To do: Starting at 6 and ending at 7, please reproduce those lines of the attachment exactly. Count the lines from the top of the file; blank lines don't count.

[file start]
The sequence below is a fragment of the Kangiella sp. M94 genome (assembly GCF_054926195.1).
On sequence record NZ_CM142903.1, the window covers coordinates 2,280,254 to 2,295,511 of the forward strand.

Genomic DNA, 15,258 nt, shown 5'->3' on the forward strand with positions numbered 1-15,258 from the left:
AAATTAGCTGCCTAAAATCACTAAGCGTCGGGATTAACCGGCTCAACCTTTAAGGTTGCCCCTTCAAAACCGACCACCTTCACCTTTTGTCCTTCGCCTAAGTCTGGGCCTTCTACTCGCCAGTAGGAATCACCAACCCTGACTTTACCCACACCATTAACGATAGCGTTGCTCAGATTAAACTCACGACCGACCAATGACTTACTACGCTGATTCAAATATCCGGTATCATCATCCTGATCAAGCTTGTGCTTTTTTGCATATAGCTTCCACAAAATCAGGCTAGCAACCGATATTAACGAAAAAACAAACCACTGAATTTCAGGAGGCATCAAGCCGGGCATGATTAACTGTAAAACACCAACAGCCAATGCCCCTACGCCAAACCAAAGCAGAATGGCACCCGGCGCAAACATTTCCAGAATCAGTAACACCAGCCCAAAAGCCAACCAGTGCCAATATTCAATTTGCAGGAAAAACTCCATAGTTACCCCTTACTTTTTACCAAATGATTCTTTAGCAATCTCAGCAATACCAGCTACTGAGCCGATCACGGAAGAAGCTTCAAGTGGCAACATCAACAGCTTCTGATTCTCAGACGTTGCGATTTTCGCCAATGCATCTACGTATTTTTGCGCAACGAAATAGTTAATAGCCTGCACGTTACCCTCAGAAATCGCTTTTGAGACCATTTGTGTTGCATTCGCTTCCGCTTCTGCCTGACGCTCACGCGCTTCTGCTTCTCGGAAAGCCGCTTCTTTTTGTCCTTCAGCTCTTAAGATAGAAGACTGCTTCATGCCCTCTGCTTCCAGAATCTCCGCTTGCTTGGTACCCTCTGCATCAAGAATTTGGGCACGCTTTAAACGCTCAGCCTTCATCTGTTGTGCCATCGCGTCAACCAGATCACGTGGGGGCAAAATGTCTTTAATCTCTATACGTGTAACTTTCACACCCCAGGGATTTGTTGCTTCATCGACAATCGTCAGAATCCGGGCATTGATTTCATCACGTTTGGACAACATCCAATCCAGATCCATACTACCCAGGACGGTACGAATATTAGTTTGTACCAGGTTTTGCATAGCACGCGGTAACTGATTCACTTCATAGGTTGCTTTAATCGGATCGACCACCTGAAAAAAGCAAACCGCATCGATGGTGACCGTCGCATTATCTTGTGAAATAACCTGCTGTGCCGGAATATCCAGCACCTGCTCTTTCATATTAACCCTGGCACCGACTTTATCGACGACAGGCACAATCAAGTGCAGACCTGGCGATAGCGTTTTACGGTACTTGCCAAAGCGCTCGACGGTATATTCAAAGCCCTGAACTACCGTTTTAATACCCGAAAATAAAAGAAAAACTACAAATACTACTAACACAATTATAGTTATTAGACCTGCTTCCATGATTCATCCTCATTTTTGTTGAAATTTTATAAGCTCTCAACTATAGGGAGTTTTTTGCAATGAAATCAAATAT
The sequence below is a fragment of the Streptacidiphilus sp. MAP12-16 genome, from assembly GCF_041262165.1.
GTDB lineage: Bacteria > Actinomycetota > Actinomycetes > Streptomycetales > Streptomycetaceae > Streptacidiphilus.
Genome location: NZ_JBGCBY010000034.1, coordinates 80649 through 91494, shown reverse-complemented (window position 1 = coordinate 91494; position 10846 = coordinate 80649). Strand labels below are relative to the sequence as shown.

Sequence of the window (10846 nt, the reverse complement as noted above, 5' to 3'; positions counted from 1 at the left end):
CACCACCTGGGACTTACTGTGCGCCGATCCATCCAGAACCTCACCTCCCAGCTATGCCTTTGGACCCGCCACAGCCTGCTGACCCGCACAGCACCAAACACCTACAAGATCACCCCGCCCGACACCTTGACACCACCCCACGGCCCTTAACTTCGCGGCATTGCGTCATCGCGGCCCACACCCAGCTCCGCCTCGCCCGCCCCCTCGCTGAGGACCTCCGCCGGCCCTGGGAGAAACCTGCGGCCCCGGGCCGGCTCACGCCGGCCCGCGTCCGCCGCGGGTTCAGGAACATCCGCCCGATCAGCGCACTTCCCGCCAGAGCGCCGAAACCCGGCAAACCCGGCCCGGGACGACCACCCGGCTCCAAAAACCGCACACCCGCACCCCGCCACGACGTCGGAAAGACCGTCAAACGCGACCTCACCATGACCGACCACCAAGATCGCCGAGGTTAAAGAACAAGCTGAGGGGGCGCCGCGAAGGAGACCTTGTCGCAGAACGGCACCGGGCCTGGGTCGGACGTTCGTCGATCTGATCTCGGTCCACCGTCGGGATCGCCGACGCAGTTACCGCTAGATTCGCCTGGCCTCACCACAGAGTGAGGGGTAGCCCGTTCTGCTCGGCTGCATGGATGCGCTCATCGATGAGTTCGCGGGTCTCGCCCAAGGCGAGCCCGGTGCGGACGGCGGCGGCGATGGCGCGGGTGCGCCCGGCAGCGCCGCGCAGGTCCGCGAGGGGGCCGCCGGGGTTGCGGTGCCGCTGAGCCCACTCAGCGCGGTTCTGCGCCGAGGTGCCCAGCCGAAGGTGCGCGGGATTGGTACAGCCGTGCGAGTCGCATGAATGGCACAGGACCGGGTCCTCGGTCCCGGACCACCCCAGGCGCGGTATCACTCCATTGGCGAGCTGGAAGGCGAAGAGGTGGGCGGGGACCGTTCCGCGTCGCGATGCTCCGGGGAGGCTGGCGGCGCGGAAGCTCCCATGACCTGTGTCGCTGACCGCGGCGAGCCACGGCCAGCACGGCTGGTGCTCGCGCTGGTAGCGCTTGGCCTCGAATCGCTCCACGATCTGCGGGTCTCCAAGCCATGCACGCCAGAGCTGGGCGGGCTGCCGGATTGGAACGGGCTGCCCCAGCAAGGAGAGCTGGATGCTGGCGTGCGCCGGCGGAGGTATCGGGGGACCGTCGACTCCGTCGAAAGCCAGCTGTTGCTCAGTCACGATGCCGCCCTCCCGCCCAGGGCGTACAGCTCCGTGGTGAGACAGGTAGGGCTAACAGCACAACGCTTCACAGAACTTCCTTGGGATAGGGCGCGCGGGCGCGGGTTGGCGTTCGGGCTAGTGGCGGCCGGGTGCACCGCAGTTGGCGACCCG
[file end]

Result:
GTDB lineage: Bacteria > Actinomycetota > Actinomycetes > Streptomycetales > Streptomycetaceae > Streptacidiphilus.
Genome location: NZ_JBGCBY010000034.1, coordinates 80649 through 91494, shown reverse-complemented (window position 1 = coordinate 91494; position 10846 = coordinate 80649). Strand labels below are relative to the sequence as shown.